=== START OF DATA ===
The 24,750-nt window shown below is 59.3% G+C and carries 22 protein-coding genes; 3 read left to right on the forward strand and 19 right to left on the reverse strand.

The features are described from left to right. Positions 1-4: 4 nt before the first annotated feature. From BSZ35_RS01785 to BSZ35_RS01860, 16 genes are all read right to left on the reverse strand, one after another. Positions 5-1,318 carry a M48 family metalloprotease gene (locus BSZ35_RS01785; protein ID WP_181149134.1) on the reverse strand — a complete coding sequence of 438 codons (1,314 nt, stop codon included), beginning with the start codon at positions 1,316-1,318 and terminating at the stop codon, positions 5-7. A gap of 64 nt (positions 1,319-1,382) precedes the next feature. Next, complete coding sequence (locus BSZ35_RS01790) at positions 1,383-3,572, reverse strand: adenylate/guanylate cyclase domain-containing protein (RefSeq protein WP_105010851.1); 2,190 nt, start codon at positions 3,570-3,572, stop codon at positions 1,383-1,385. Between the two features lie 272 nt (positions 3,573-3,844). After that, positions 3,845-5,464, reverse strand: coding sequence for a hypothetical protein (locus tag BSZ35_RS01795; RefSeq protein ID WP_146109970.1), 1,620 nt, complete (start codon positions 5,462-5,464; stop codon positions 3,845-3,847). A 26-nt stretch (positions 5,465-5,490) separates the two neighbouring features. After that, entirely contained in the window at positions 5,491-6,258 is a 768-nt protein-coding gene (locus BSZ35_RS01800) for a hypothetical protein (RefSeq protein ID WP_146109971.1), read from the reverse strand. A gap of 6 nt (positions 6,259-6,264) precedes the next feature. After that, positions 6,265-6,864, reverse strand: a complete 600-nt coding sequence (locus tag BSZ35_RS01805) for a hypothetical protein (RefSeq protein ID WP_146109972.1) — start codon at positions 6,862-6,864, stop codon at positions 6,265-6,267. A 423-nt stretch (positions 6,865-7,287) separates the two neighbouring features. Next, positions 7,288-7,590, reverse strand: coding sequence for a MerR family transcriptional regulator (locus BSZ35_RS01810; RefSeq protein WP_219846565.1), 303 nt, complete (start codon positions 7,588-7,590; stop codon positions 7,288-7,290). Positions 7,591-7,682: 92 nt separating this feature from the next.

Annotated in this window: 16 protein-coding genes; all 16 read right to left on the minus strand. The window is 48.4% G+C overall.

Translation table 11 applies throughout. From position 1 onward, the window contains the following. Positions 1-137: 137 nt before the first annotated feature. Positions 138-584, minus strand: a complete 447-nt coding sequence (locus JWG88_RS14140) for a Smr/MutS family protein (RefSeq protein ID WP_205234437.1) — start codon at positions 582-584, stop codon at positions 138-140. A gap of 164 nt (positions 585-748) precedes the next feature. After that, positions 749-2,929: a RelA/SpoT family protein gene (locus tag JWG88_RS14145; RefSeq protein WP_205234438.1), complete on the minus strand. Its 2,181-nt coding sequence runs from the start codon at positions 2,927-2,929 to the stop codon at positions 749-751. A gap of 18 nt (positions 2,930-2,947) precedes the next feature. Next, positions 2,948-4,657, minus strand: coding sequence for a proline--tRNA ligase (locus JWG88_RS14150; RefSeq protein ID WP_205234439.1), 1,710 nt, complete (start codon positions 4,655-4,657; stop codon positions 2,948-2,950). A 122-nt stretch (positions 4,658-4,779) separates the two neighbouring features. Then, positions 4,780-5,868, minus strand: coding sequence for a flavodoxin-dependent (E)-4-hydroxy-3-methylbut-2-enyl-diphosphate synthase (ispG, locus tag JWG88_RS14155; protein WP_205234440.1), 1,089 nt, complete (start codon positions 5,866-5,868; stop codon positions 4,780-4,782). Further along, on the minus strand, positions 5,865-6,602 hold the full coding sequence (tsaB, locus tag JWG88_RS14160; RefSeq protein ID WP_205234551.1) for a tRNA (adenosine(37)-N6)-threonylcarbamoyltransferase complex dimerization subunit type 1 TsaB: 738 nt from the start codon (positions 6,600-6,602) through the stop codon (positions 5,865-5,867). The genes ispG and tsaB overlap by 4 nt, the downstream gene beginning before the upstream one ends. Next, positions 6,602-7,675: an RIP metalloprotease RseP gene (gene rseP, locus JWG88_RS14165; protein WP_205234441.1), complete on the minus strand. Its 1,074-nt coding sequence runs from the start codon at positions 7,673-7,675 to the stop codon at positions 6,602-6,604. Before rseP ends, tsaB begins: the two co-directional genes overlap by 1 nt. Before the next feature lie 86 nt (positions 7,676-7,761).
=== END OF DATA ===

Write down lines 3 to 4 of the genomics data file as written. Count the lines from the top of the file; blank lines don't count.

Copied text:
Annotated in this window: 16 protein-coding genes; all 16 read right to left on the minus strand. The window is 48.4% G+C overall.

Translation table 11 applies throughout. From position 1 onward, the window contains the following. Positions 1-137: 137 nt before the first annotated feature. Positions 138-584, minus strand: a complete 447-nt coding sequence (locus JWG88_RS14140) for a Smr/MutS family protein (RefSeq protein ID WP_205234437.1) — start codon at positions 582-584, stop codon at positions 138-140. A gap of 164 nt (positions 585-748) precedes the next feature. After that, positions 749-2,929: a RelA/SpoT family protein gene (locus tag JWG88_RS14145; RefSeq protein WP_205234438.1), complete on the minus strand. Its 2,181-nt coding sequence runs from the start codon at positions 2,927-2,929 to the stop codon at positions 749-751. A gap of 18 nt (positions 2,930-2,947) precedes the next feature. Next, positions 2,948-4,657, minus strand: coding sequence for a proline--tRNA ligase (locus JWG88_RS14150; RefSeq protein ID WP_205234439.1), 1,710 nt, complete (start codon positions 4,655-4,657; stop codon positions 2,948-2,950). A 122-nt stretch (positions 4,658-4,779) separates the two neighbouring features. Then, positions 4,780-5,868, minus strand: coding sequence for a flavodoxin-dependent (E)-4-hydroxy-3-methylbut-2-enyl-diphosphate synthase (ispG, locus tag JWG88_RS14155; protein WP_205234440.1), 1,089 nt, complete (start codon positions 5,866-5,868; stop codon positions 4,780-4,782). Further along, on the minus strand, positions 5,865-6,602 hold the full coding sequence (tsaB, locus tag JWG88_RS14160; RefSeq protein ID WP_205234551.1) for a tRNA (adenosine(37)-N6)-threonylcarbamoyltransferase complex dimerization subunit type 1 TsaB: 738 nt from the start codon (positions 6,600-6,602) through the stop codon (positions 5,865-5,867). The genes ispG and tsaB overlap by 4 nt, the downstream gene beginning before the upstream one ends. Next, positions 6,602-7,675: an RIP metalloprotease RseP gene (gene rseP, locus JWG88_RS14165; protein WP_205234441.1), complete on the minus strand. Its 1,074-nt coding sequence runs from the start codon at positions 7,673-7,675 to the stop codon at positions 6,602-6,604. Before rseP ends, tsaB begins: the two co-directional genes overlap by 1 nt. Before the next feature lie 86 nt (positions 7,676-7,761).